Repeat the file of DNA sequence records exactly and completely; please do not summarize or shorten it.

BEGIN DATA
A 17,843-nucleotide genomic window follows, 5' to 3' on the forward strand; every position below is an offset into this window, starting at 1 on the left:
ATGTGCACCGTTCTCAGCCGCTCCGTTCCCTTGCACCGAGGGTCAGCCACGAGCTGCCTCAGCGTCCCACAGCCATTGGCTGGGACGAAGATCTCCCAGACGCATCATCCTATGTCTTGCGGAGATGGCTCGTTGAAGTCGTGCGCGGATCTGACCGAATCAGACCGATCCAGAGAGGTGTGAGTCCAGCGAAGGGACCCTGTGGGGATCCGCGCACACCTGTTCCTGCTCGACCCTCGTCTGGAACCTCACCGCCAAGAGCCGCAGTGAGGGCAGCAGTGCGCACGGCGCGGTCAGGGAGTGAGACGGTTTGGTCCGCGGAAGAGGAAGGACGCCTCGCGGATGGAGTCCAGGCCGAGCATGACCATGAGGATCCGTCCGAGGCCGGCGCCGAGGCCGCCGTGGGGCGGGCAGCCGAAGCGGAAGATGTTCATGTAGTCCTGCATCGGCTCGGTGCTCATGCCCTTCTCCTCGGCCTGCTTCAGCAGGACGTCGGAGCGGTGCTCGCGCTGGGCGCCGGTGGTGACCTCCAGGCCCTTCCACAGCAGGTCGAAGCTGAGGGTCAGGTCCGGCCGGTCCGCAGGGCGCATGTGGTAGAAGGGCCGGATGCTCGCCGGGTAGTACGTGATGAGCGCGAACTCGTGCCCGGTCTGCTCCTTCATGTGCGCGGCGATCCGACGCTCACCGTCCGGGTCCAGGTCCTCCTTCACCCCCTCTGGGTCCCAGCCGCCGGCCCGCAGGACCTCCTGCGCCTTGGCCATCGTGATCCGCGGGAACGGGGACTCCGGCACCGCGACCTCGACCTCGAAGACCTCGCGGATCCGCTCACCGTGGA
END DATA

A 17,843-nucleotide genomic window follows, 5' to 3' on the forward strand; every position below is an offset into this window, starting at 1 on the left:
ATGTGCACCGTTCTCAGCCGCTCCGTTCCCTTGCACCGAGGGTCAGCCACGAGCTGCCTCAGCGTCCCACAGCCATTGGCTGGGACGAAGATCTCCCAGACGCATCATCCTATGTCTTGCGGAGATGGCTCGTTGAAGTCGTGCGCGGATCTGACCGAATCAGACCGATCCAGAGAGGTGTGAGTCCAGCGAAGGGACCCTGTGGGGATCCGCGCACACCTGTTCCTGCTCGACCCTCGTCTGGAACCTCACCGCCAAGAGCCGCAGTGAGGGCAGCAGTGCGCACGGCGCGGTCAGGGAGTGAGACGGTTTGGTCCGCGGAAGAGGAAGGACGCCTCGCGGATGGAGTCCAGGCCGAGCATGACCATGAGGATCCGTCCGAGGCCGGCGCCGAGGCCGCCGTGGGGCGGGCAGCCGAAGCGGAAGATGTTCATGTAGTCCTGCATCGGCTCGGTGCTCATGCCCTTCTCCTCGGCCTGCTTCAGCAGGACGTCGGAGCGGTGCTCGCGCTGGGCGCCGGTGGTGACCTCCAGGCCCTTCCACAGCAGGTCGAAGCTGAGGGTCAGGTCCGGCCGGTCCGCAGGGCGCATGTGGTAGAAGGGCCGGATGCTCGCCGGGTAGTACGTGATGAGCGCGAACTCGTGCCCGGTCTGCTCCTTCATGTGCGCGGCGATCCGACGCTCACCGTCCGGGTCCAGGTCCTCCTTCACCCCCTCTGGGTCCCAGCCGCCGGCCCGCAGGACCTCCTGCGCCTTGGCCATCGTGATCCGCGGGAACGGGGACTCCGGCACCGCGACCTCGACCTCGAAGACCTCGCGGATCCGCTCACCGTGGA